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Within the standard model: It cannot! Even though there is CP violation in the SM (as you state), the amount is not enough to give the ratio of $ \frac{n_B}{n_\gamma} \sim 10^{-10} \ .$ Furthermore, the electroweak phase transition (EWPT) in the SM is not even a second order transition, but merely a crossover. In order to render the transition ...


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The first thing to realize is that there are no "true" phase transitions (in the sense of non-analytic behaviour of thermodynamic potentials) in finite systems. This is the main difficulty one faces when analysing phase transitions using (most) computer simulation schemes. In particular, such simulations are only reliable as long as the observed correlation ...


2

At the critical point, we have $\Psi(\vec r) = 0$ because that's the basic way in which this whole Landau theory works. First of all, it's important to realize that while making such statements, we consider the case of zero external field, so the term $Bh(\vec r) \Psi(\vec r)$ drops. Without this term, considering the constant configurations (in space) ...


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At research laboratories where liquid nitrogen (and oxygen) are commonly used every day, closed containers of LN and LOx are routinely transferred and stored. These pressurized tanks typically operate at around 20 atmospheres and hold between 50 and 250 liters. For short-term needs and operations, the LN will be transferred to a vented vacuum-jacketed ...


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I looked up the vapour pressuer of carbon dioxide at room temp (20 deg. C) and it is 57 bar, so I don't think you can have seen a cylinder of CO2 at 250 bar. If it is advertised as containing '250 bar' then the reality will be a lower pressure plus some solid CO2 in the bottle as well. For nitrogen, commercial cylinders can be supplied up to about 200 or ...


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Polymers such as wax definitely undergo phase transitions. You inquired about paraffin wax, which is oil-based. Paraffin wax is made of long rod-like molecules called linear straight-chain alkanes. It's solid at room temperature, but when refined as liquid paraffin and combined with water, it can act as liquid crystal, which complicates its phase diagram. ...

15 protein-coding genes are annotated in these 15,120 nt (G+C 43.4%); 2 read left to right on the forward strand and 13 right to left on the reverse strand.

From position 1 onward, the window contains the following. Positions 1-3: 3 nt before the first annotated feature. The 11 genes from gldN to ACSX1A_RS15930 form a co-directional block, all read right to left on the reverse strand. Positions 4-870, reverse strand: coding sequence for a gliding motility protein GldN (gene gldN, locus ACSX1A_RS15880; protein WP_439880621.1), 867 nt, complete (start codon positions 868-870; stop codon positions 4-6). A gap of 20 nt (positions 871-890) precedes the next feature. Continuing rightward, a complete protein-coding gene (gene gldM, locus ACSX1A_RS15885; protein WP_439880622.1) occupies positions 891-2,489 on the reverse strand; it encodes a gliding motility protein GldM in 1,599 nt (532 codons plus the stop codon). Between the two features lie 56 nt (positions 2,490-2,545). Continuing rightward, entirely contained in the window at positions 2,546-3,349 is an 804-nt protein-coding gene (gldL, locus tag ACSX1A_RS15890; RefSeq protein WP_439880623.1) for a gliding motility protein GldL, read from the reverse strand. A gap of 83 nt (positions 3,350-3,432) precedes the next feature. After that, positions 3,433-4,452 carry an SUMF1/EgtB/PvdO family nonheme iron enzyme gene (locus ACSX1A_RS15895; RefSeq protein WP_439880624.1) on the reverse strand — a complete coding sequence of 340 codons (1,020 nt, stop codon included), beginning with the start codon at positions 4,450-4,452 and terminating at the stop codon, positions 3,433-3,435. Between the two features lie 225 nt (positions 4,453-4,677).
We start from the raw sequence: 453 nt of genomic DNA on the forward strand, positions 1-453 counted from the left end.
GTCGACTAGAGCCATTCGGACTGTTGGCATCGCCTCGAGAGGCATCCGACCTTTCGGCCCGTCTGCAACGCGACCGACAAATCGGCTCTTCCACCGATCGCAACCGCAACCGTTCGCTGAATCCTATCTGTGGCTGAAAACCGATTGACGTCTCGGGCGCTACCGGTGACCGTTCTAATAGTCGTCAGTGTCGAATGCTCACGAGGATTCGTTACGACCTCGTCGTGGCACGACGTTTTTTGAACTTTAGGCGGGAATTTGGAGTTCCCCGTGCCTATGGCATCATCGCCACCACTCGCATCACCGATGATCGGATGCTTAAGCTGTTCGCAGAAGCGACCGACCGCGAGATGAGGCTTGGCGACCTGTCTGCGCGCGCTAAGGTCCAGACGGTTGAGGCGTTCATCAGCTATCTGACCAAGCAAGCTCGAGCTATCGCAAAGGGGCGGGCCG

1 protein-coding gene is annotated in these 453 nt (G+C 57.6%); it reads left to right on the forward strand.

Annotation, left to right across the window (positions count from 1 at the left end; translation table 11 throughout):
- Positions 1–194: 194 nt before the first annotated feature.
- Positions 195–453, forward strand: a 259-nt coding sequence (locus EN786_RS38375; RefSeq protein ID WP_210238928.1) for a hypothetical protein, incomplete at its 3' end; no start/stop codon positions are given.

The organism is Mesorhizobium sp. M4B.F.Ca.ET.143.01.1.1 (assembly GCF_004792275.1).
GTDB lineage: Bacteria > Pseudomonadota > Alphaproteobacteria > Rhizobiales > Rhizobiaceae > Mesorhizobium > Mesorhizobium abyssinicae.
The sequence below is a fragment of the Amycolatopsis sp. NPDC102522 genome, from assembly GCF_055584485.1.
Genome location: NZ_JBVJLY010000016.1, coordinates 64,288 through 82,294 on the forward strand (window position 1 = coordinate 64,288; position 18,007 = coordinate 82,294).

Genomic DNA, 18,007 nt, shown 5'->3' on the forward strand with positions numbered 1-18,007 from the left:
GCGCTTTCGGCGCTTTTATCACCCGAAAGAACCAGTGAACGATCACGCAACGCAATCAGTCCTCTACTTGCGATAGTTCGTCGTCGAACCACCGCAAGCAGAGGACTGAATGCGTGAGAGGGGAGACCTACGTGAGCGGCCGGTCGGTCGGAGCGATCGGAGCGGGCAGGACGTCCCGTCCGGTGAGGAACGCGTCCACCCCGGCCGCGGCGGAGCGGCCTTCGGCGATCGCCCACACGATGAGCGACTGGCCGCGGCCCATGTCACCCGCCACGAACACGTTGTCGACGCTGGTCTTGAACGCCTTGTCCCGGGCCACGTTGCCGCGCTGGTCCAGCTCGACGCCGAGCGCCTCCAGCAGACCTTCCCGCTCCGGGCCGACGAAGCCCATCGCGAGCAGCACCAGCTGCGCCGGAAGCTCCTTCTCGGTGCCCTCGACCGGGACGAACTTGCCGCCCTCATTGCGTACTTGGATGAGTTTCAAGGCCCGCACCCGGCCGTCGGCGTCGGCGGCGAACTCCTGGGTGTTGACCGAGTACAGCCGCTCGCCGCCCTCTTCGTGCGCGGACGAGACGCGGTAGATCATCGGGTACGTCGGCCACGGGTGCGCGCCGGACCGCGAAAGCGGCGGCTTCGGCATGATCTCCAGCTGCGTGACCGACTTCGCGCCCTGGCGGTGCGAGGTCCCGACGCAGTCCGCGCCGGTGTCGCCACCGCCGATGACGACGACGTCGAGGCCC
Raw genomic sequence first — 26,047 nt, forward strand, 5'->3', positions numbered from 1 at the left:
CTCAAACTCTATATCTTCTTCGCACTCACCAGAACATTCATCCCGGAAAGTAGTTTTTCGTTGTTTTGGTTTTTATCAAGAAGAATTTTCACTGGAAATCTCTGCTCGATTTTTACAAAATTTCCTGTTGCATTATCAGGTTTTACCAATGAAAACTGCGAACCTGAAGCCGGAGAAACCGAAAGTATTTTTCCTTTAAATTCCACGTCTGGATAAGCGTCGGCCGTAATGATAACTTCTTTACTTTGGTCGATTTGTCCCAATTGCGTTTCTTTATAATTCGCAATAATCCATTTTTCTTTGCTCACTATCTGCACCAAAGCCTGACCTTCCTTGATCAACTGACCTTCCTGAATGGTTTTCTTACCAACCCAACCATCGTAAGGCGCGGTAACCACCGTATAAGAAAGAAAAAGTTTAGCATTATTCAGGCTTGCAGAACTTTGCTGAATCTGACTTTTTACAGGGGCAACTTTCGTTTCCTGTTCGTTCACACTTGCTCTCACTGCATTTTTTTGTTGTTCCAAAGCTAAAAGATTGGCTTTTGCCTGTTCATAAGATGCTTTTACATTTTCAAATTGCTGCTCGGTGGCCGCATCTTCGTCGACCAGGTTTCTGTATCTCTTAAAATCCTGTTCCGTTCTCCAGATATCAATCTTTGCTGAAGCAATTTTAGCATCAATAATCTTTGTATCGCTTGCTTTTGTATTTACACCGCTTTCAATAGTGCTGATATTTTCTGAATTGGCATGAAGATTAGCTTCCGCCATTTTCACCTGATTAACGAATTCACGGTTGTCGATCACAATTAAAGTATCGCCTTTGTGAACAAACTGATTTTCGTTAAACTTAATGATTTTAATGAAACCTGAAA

0

Ice has a sharp melting point temperature because it is a pure substance. Wax is a mixture of higher molecular weight hydrocarbons, so it doesn't have the same sharp melting point. While I have petrochemical experience in my background, I didn't work much with waxes, so I can't give you a firm estimate of the composition, but I suspect that web searches ...


1

This comes down to the fact that ice is a crystal, and wax (and chocolate) is a (glassy) polymer-like material. Here is the chart of stiffness of a polymer as it is heated. When it is cold, the polymer is in a glassy phase. As it is heated, it enters the "leathery phase", and it begins to soften. As it warms up more, the material becomes progressively ...


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The transition between the two phases is called (not unreasonably!) a phase transition, and phase transitions come in two flavours: first order and second order. First order phase transitions (generally) have a sharp transition temperature. Steam condensing to water is a first order phase transition and as you've pointed out occurs at 100ºC (at one ...


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Neutron degenerate matter can undergo a phase transition to a superfluid state. The process is thought to be analogous to Cooper-pairing, but the coupling interaction due to the long-range nuclear force is of order 1 MeV, so can occur at temperatures below about $10^{9}$ K in neutron star interiors. The neutrons (fermions) form bosonic pairs in an analogous ...


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At least in the context of ultracold atomic fermions, the answer is no. The creation of a degenerate fermi gas is, unlike a BEC, not a phase transition. One major caveat: if there is an attractive force between the fermions, one can get a BCS-like phase transition to condensation of paired fermions. This is, of course, the case for electrons in metals, as ...



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